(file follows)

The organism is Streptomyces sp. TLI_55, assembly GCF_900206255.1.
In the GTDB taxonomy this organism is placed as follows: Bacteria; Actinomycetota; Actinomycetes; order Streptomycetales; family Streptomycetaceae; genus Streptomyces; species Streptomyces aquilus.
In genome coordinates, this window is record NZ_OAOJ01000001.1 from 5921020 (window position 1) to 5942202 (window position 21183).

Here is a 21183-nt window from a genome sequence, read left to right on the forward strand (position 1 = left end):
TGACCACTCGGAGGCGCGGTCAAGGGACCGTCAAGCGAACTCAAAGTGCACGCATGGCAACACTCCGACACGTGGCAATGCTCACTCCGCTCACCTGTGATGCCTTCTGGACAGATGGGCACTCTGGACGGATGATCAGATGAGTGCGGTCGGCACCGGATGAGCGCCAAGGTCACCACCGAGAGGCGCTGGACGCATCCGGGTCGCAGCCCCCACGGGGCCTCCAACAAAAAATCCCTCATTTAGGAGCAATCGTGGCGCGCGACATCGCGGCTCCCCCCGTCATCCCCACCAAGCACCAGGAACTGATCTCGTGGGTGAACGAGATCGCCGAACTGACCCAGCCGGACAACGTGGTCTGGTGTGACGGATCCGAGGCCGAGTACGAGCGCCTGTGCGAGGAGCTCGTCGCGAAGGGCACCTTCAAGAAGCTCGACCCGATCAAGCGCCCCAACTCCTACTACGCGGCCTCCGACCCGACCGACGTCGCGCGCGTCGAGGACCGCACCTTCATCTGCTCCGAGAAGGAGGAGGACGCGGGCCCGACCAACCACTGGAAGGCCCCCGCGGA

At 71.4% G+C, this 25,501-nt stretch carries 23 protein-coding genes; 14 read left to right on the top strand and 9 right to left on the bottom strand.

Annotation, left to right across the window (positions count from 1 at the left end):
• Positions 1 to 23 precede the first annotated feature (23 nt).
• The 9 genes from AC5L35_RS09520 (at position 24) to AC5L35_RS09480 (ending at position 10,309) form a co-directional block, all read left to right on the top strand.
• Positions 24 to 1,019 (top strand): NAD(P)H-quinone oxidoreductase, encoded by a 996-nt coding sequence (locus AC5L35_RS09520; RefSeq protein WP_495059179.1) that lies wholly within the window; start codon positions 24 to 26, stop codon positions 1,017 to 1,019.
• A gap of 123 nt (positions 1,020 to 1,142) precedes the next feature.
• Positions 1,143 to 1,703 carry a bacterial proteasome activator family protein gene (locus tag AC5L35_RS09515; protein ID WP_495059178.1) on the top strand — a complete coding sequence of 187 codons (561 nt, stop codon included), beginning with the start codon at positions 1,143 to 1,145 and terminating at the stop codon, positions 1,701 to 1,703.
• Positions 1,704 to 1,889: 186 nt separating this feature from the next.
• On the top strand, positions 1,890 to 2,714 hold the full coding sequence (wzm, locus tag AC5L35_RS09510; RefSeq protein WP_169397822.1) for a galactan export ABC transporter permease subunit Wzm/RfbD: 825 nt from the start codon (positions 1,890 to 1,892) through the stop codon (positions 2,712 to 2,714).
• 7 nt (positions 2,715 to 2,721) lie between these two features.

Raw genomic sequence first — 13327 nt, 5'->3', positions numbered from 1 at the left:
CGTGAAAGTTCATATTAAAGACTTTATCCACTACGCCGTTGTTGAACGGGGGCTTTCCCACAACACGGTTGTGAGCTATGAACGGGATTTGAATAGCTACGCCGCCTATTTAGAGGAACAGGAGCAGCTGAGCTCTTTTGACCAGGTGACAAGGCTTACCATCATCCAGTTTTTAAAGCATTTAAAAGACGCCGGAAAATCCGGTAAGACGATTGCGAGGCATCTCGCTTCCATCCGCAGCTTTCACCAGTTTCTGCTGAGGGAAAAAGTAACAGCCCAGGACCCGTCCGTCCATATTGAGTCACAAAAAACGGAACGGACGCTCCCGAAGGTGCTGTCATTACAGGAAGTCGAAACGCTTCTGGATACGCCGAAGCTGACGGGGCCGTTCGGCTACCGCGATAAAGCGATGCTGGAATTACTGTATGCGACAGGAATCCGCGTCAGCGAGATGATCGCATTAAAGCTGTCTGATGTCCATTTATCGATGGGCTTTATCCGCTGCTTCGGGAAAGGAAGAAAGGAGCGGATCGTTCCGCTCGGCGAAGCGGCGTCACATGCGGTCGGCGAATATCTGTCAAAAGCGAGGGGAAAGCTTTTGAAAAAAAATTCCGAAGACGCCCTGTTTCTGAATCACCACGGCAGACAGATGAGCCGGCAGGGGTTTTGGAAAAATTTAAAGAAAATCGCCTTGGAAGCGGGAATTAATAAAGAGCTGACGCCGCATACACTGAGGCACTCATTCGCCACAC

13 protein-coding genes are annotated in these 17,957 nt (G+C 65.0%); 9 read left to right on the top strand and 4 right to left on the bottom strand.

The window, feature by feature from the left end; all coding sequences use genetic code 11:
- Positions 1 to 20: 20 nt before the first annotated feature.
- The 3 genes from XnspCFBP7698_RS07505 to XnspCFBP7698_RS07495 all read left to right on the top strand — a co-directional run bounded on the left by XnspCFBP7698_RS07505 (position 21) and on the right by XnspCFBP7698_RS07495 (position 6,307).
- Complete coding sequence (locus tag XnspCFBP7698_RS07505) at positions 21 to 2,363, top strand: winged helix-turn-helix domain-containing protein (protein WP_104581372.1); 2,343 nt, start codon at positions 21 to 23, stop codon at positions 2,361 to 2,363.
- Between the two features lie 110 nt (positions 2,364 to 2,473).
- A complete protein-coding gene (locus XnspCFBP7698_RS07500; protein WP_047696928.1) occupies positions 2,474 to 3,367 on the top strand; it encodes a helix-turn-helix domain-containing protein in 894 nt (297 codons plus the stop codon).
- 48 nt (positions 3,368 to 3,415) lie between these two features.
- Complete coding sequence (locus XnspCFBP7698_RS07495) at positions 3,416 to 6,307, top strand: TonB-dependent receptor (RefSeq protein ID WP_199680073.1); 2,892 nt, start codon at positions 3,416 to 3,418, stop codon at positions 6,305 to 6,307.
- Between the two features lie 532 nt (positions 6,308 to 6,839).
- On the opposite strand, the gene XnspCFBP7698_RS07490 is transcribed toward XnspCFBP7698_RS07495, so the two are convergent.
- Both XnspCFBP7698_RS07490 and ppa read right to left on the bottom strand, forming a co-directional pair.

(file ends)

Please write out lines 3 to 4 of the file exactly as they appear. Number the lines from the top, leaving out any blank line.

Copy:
In genome coordinates, this window is record NZ_OAOJ01000001.1 from 5921020 (window position 1) to 5942202 (window position 21183).

Here is a 21183-nt window from a genome sequence, read left to right on the forward strand (position 1 = left end):